1.  Chocolate-Peanut Butter Bars

These bars are incredibly easy to make and taste a lot like peanut butter cups. Besides peanut butter, vegan butter, chocolate chips, graham cracker crumbs, and sugar are all you need to whip up a batch of these tasty treats. Not difficult at all.

Get recipe here:

  1. Chocolate-Chip Oatmeal-Peanut-Butter Cookies

You can make a batch of these healthy and delicious oatmeal peanut butter cookies on the weekend and enjoy them for breakfast or a snack all week long. You don’t even have to preheat the oven because they’re no-bake.

Get recipe here:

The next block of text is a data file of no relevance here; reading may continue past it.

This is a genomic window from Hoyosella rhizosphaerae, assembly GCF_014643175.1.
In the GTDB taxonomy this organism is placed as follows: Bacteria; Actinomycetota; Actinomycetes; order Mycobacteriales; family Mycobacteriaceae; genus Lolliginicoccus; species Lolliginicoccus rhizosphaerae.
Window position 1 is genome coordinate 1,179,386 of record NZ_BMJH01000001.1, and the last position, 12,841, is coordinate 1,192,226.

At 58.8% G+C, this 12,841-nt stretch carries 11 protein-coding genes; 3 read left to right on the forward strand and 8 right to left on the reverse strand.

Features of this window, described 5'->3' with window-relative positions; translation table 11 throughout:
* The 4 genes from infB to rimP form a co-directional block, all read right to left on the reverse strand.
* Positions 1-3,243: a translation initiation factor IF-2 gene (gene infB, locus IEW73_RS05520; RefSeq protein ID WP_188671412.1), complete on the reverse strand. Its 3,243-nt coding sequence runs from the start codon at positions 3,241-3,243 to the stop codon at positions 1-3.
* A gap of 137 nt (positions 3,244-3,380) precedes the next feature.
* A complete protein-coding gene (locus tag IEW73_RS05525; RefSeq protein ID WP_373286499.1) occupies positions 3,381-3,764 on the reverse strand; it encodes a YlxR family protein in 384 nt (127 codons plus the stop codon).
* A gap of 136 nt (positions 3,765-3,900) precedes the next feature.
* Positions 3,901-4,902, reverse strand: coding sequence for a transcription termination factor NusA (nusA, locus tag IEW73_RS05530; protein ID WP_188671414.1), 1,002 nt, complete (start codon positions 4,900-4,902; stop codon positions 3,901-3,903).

1. Vegetable Stew with Peanuts

Blend peanut butter with a variety of ingredients like vegetables, beans, broth, tamari, liquid smoke, and more for a rich and flavorful stew with Filipino influences. It’s the perfect midweek pick-me-up since it’s meaty, warming, and packed with flavor.

Get recipe here:

  1. Peanut Butter and Maple Syrup Pancakes

Oatmeal or a fast food bar may be all that’s available for breakfast on the days you’re in a rush. Pancakes are served on the off days. Eat this stack of peanut butter and maple syrup pancakes in bed, where they belong.

Get recipe here:

  1. Chocolate Peanut Butter with Banana Ice Cream

Feeling the need for dessert after dinner? This vegan ice cream requires very few ingredients and steps, but it will quickly replace store-bought ice cream as your favorite dessert. Bananas, chocolate powder, cinnamon, some of your smoothest peanut butter, and a blender are all you need to make this delicious treat.

Get recipe here: